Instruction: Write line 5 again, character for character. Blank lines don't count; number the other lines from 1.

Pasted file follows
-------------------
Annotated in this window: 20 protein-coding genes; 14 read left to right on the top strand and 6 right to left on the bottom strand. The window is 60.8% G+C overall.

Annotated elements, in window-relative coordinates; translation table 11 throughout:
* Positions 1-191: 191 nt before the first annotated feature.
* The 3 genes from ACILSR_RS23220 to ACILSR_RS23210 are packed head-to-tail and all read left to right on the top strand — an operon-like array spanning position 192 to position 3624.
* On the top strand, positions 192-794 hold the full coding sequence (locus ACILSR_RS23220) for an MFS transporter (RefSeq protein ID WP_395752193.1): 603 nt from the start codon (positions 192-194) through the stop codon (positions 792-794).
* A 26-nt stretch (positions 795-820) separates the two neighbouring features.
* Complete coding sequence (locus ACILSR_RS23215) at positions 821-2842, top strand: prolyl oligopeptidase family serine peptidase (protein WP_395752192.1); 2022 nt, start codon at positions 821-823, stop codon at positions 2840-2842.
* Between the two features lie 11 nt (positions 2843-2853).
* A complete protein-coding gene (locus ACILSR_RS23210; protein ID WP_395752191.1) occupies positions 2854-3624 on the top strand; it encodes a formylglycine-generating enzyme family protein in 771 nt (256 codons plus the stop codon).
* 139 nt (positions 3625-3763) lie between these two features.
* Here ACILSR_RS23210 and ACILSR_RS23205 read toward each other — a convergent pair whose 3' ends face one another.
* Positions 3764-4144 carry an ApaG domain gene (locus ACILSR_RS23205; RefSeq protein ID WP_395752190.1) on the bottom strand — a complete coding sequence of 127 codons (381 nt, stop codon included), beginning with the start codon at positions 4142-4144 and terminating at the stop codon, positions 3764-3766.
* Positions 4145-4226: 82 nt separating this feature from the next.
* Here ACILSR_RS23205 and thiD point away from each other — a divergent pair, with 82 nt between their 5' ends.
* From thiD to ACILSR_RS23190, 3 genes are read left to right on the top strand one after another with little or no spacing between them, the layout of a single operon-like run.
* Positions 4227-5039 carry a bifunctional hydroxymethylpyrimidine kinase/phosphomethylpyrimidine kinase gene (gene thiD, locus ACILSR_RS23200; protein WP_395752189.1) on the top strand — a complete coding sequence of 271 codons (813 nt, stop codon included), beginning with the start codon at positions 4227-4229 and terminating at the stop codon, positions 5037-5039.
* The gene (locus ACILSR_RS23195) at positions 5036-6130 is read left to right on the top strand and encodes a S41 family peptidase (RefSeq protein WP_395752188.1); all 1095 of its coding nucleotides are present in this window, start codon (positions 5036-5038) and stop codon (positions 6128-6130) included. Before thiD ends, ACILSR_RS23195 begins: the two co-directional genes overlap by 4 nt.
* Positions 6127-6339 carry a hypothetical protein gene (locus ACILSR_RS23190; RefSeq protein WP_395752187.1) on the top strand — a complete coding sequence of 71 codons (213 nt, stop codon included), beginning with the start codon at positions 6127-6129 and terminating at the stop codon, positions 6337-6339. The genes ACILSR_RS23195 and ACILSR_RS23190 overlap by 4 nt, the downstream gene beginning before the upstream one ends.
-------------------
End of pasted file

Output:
* On the top strand, positions 192-794 hold the full coding sequence (locus ACILSR_RS23220) for an MFS transporter (RefSeq protein ID WP_395752193.1): 603 nt from the start codon (positions 192-194) through the stop codon (positions 792-794).